GETTING THOUGH ON REQUIREMENTS
By Ilan Gattegno
Only a handful of teachers
in the Bujinkan are qualified to teach.
In this art becoming a "teacher" is
quite simple: You get a black belt and
Sensei says: Go teach. You go to your community,
find an empty space, allocate the time,
gather a few people and become the local authority. Of course, in
most cases you know more than the others in the group, but being a
teacher, a true teacher, requires much more than that simple process.
It was a law imposed on the Israeli Bujinkan teachers
that forced us to deal with this task more seriously. The law forbade
teaching any physical activity without being certified by an academic
institute. You may ask, what can a school of physical education
tell me about Budo Taijutsu that I do not already know? How can
anyone question my knowledge when I am certified by the Grandmaster
Well, a lot. Over the past two years we have spent more than 170
hours at the Wingate Institute studying topics ranging from the
physiology of stress, to building up stamina, first aid, and of
course Budo Taijutsu. The extracurricular courses were taught by
people from the institute, experts in their respective fields, and
the Ninjutsu portion was taught by five teachers from the Bujinkan
Israel, each with at least 10 years of teaching experience.
We took this opportunity to get the 90 course participants to a
new and equal starting point. We went over the whole Densho and
worked on establishing requirements from those of the lowest kyu
to those who are striving for a black belt. Since teachers all over
the country have modified their individual requirements over the
years (we have been practicing Ninjutsu in Israel since 1974), we
had to make sure that a black belt holder from one club would not
feel like a stranger in another. We had to get all the students
to the same level of proficiency and we chose the toughest measures.
In Israel we are faced with many successful Martial Arts from Japan,
China, India, as well as some locally developed self defense Arts
which deny any connection to the East -- although they use the gi,
the belt and the techniques found in Far Eastern schools. We could
not have a Black belt from another school beat any of ours, and
challenges exist, especially at the age of national service. It
is a healthy competition, so we had to cater for the needs of the
younger students and strengthen their confidence in Budo Taijutsu.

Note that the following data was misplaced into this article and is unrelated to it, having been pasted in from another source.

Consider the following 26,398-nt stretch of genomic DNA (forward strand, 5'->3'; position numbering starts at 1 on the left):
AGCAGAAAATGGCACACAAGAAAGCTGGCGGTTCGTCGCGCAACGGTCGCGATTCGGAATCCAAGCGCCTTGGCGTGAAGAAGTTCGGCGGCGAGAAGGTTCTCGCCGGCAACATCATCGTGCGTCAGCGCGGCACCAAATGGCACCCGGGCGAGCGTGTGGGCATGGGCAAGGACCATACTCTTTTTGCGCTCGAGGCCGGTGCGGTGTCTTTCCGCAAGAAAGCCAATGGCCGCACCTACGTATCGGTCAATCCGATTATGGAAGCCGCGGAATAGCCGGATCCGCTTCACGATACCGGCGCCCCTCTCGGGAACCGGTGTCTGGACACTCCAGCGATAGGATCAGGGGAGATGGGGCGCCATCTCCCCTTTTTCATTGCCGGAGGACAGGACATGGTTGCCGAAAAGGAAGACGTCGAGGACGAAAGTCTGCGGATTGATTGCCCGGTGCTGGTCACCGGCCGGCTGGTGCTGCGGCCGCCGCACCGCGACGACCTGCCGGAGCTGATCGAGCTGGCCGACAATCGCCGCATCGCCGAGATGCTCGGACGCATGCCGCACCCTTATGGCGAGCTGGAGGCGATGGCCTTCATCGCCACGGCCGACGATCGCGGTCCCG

Our problem started when the lessons at the Bujinkan mellowed and
we started practicing what the Karate people called "Master
Techniques." Yes, for Hatsumi Sensei it was right, since he
had already gone through a tough period of rigorous training including
sparring and fighting. Before he started Ninjutsu with Takamatsu
Sensei, he already had 6th-Dan in Karate and 5th-Dan in Judo plus
experience in other Martial Arts. Could we make that quantum leap
and do what he does now without first going through the basics of
We did not like the story we heard about one Bujinkan club in North
America, where a group of thugs came into the training hall and
threatened to beat up the teacher and the students. In this club
they went on practicing in hiding, putting the reputation of the
school in jeopardy. Therefore, when someone puts on a black belt,
we have to make sure that he can defend himself, representing our
school in a "fair fight." We regard the Black Belt holders
as our diplomats. They must know the fundamental parts of Budo Taijutsu
and be proficient and able. We can have some honorary black belts,
but we must have a back up of capable people. In 1980 I was going
to school in the USA and I saw the Ninja Boom coming. I called Doron
Navon and told him we could hit the jackpot. He had knowledge and
ability that everybody else could only dream of. But he was not
interested. "We need to have a big enough school," he
said. "It is not when I am able, but when my students are.
Only when enough of you are ready." In retrospect he was right.
We had a few challenging moments in which we thanked him for his
caution. When you are a stranger in a strange land, you need to
be good enough.
Being good requires ability and that comes with practice. It is
not enough to go to a Tai-Kai and get the automatic promotion. You
need to be worthy of the rank and look around at other Martial Arts
and see how their equally ranked people are doing. None of us feels
happy with ranks here, and since 6th-Dan in 1989 we have declined
any ceremonial promotions. Some of us have certificates for higher
ranks, but we prefer to keep that a secret. How can we claim 8th-Dan
rank when a 25 year veteran of Karate, a Master highly praised all
over Europe is a mere 6th-Dan in his school and has put many more
hours into training than all of us combined?
The teachers' course gave us an excellent opportunity to gather
all the ranks and make sure everybody knew the whole set of requirements.
We established a "pyramid of study" starting from Kihon,
going through Kata, then Randori, then Kumite and at the tip of
the pyramid we come to the void, to the part we all love in Ninjutsu,
playing with the techniques. But the foundations must be strong.
Building that strength takes years of practice. In Ninpo Taijutsu
we have all the answers but first we must learn to ask the right
questions. Then one can become a good student and consequently a